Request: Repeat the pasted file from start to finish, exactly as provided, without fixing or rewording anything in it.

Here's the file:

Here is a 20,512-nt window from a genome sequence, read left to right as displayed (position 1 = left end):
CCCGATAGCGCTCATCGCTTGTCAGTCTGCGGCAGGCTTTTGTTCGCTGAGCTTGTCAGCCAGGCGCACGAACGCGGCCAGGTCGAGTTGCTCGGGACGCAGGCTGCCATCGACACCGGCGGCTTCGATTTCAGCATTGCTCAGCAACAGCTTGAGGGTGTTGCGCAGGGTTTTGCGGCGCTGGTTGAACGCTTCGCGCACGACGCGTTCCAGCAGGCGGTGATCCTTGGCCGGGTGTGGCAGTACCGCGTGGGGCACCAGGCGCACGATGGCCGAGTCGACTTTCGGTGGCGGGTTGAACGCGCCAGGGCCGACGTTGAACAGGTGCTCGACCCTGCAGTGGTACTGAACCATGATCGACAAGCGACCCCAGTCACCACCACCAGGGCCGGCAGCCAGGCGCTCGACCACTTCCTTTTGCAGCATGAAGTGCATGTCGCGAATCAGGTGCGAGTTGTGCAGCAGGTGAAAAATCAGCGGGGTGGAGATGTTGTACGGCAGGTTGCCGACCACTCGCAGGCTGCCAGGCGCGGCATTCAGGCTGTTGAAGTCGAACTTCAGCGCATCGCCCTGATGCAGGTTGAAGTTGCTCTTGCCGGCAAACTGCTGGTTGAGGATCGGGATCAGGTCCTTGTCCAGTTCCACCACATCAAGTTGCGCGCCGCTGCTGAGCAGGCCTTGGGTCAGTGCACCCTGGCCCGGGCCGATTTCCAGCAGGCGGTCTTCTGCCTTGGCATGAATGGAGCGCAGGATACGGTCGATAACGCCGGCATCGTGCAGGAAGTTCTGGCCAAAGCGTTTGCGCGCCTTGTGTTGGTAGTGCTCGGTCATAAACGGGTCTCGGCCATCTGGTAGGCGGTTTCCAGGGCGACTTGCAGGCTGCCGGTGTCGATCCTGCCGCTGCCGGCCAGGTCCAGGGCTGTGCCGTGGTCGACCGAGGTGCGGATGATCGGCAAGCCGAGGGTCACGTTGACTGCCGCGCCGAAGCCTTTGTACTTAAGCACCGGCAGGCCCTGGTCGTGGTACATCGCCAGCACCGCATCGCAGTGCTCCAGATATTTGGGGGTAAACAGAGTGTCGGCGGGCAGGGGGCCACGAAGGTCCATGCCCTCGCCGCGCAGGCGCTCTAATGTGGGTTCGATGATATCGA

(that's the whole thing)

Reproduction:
Here is a 20,512-nt window from a genome sequence, read left to right as displayed (position 1 = left end):
CCCGATAGCGCTCATCGCTTGTCAGTCTGCGGCAGGCTTTTGTTCGCTGAGCTTGTCAGCCAGGCGCACGAACGCGGCCAGGTCGAGTTGCTCGGGACGCAGGCTGCCATCGACACCGGCGGCTTCGATTTCAGCATTGCTCAGCAACAGCTTGAGGGTGTTGCGCAGGGTTTTGCGGCGCTGGTTGAACGCTTCGCGCACGACGCGTTCCAGCAGGCGGTGATCCTTGGCCGGGTGTGGCAGTACCGCGTGGGGCACCAGGCGCACGATGGCCGAGTCGACTTTCGGTGGCGGGTTGAACGCGCCAGGGCCGACGTTGAACAGGTGCTCGACCCTGCAGTGGTACTGAACCATGATCGACAAGCGACCCCAGTCACCACCACCAGGGCCGGCAGCCAGGCGCTCGACCACTTCCTTTTGCAGCATGAAGTGCATGTCGCGAATCAGGTGCGAGTTGTGCAGCAGGTGAAAAATCAGCGGGGTGGAGATGTTGTACGGCAGGTTGCCGACCACTCGCAGGCTGCCAGGCGCGGCATTCAGGCTGTTGAAGTCGAACTTCAGCGCATCGCCCTGATGCAGGTTGAAGTTGCTCTTGCCGGCAAACTGCTGGTTGAGGATCGGGATCAGGTCCTTGTCCAGTTCCACCACATCAAGTTGCGCGCCGCTGCTGAGCAGGCCTTGGGTCAGTGCACCCTGGCCCGGGCCGATTTCCAGCAGGCGGTCTTCTGCCTTGGCATGAATGGAGCGCAGGATACGGTCGATAACGCCGGCATCGTGCAGGAAGTTCTGGCCAAAGCGTTTGCGCGCCTTGTGTTGGTAGTGCTCGGTCATAAACGGGTCTCGGCCATCTGGTAGGCGGTTTCCAGGGCGACTTGCAGGCTGCCGGTGTCGATCCTGCCGCTGCCGGCCAGGTCCAGGGCTGTGCCGTGGTCGACCGAGGTGCGGATGATCGGCAAGCCGAGGGTCACGTTGACTGCCGCGCCGAAGCCTTTGTACTTAAGCACCGGCAGGCCCTGGTCGTGGTACATCGCCAGCACCGCATCGCAGTGCTCCAGATATTTGGGGGTAAACAGAGTGTCGGCGGGCAGGGGGCCACGAAGGTCCATGCCCTCGCCGCGCAGGCGCTCTAATGTGGGTTCGATGATATCGA